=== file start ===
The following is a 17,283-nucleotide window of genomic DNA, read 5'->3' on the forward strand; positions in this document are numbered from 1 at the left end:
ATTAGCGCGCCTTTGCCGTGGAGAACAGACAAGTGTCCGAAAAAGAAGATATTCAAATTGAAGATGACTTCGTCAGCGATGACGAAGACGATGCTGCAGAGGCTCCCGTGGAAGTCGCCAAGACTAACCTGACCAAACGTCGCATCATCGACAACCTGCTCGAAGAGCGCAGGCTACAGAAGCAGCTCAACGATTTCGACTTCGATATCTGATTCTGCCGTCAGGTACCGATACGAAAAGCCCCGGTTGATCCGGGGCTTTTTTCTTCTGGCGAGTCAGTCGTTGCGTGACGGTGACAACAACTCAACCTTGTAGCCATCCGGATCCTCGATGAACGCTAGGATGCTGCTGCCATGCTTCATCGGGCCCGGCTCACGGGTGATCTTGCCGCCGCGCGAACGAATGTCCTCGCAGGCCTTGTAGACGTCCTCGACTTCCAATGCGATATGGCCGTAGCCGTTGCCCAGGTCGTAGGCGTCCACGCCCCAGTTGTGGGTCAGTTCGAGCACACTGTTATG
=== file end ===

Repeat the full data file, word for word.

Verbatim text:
The following is a 17,283-nucleotide window of genomic DNA, read 5'->3' on the forward strand; positions in this document are numbered from 1 at the left end:
ATTAGCGCGCCTTTGCCGTGGAGAACAGACAAGTGTCCGAAAAAGAAGATATTCAAATTGAAGATGACTTCGTCAGCGATGACGAAGACGATGCTGCAGAGGCTCCCGTGGAAGTCGCCAAGACTAACCTGACCAAACGTCGCATCATCGACAACCTGCTCGAAGAGCGCAGGCTACAGAAGCAGCTCAACGATTTCGACTTCGATATCTGATTCTGCCGTCAGGTACCGATACGAAAAGCCCCGGTTGATCCGGGGCTTTTTTCTTCTGGCGAGTCAGTCGTTGCGTGACGGTGACAACAACTCAACCTTGTAGCCATCCGGATCCTCGATGAACGCTAGGATGCTGCTGCCATGCTTCATCGGGCCCGGCTCACGGGTGATCTTGCCGCCGCGCGAACGAATGTCCTCGCAGGCCTTGTAGACGTCCTCGACTTCCAATGCGATATGGCCGTAGCCGTTGCCCAGGTCGTAGGCGTCCACGCCCCAGTTGTGGGTCAGTTCGAGCACACTGTTATG